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Liam has a swim

The Lesson

If Saltburn left you craving more class envy and death in a grand country house then pile your plate high with The Lesson. You also get another helping of Richard E Grant at his most brutally awful. At his best, in other words. Like Saltburn it’s the story of an outsider invited to spend some time with a very la-di-dah family. Liam (Daryl McCormack) is a very smart would-be writer taken on to act as the tutor (the film’s original title) to the son of the nation’s favourite novelist, JM Sinclair (Grant). The job: get son Bertie (Stephen McMillan), a shoegazey heap of attitude and entitlement, into Oxford. Also in residence, as Liam … Read more
Murizio Merli as Leonardo Tanzi

The Cynic, the Rat and the Fist

A good place to start if you’ve never seen one of the “poliziotteschi” films popular in Italy in the 1970s, The Cynic, the Rat and the Fist (Il Cinico, l’Infame, il Violento) is one of a series of movies actor Maurizio Merli made with director Umberto Lenzi, both leading lights of the genre that took over when spaghetti westerns lost their box-office allure. The action is set during the so-called “years of lead” of political turmoil in taly and centres on Inspector Leonardo Tanzi (Merli), a decent cop who handed in his badge in the previous outing for Merli and Lenzi, The Tough Ones. But his life as an everyday freelance sword of … Read more
Anson Mount as Dr Strauss

MK Ultra

If the title MK Ultra means something to you already, you’ll know what this movie is about – the CIA’s MKUltra program, mind-control experiments on unwilling, ignorant or forced volunteers (soldiers, prisoners, prostitutes) using LSD and other drugs, often psychotics or psychedelics. There were various aims but one of them was the creation of the perfect soldier, one who would obey orders without thinking. What’s odd and bold about writer/director Joseph Sorrentino’s fictionalised retelling of the story is how unsensational he makes it considering the historical facts – the experiments were entirely illegal and secret and only came to light in the 1970s. Sorrentino’s preamble tells us the program got up and running … Read more
Sgt Brown and his daughter

Cut-Throats Nine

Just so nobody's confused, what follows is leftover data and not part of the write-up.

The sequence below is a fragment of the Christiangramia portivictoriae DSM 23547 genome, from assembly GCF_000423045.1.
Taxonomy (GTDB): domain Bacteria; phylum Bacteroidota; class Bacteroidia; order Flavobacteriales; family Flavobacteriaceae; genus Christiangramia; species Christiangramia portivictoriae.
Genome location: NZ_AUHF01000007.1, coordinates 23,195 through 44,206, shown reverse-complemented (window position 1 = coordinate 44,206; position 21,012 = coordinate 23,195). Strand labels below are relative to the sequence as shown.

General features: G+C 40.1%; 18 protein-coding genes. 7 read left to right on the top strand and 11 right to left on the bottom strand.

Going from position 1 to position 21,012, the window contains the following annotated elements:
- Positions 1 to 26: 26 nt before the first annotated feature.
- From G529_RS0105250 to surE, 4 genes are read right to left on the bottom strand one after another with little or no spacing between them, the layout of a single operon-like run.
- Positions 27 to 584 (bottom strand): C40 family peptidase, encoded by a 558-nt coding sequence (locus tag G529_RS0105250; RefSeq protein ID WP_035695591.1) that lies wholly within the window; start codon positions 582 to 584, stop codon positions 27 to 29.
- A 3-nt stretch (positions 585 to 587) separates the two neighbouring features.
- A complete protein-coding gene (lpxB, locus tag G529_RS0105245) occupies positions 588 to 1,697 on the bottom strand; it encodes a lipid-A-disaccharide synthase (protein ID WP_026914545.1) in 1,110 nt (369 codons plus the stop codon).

With eyes obviously much sharper than mine, some people maintain that 1972’s Cut-Throats Nine (Condenados a Vivir) is the inspiration for Tarantino’s The Hateful Eight. It’s true both are westerns and the snowy setting of Joaquín Luis Romero Marchent’s original is unusual in the same way that The Hateful Eight’s was (though let’s not forget Sergio Corbucci’s great snow-filled western The Great Silence of 1968). And it’s also true that Tarantino loves to plunder overlooked genre movies of yore. Which would make this spaghetti western – a paella western, more precisely, since it’s made in Spain – a prime candidate. But having watched it I cannot see much more connecting the two films than … Read more
Katja, Nola and Martina relaxing

The Long Summer of Theory

The “theory” in the title The Long Summer of Theory (Der lange Sommer der Theorie) refers to critical theory, a grab-bag term that lumped together the likes of Michel Foucault, Jacques Derrida, Jacques Lacan, Louis Althusser, an achingly fashionable cohort of philosophers and theorists whose thoughts and theories were referenced in universities and in the wider field of (especially) the arts until one day, someone concluded, their “summer” had ended. That someone was Philip von Felsch, whose book, The Summer of Theory, is the starting point for film-maker Irene von Alberti’s relentlessly fascinating examination of the political scene among young people – women mostly – who reckon themselves to be progressive, politically engaged and … Read more
Alice asleep with eye shade

Footprints on the Moon

What is Footprints on the Moon (aka Footprints aka Le Orme), apart from an Italian movie from 1975? Genre categorisation isn’t easy but how about psychological sci-fi thriller meets love story meets giallo horror meets paranoid modernist dreamscape? Or, from a different direction, it’s DP Vittorio Storaro’s entry in the “world’s best cinematographer” competition. The visuals are astonishing, glorious, technically insane at times. And they also threaten to bring the film to a complete standstill here and there. But it just doesn’t matter because a) they are so bloody amazing and b) there isn’t very much to bring to a standstill in the first place. So, yes, there’s not much plot. But what … Read more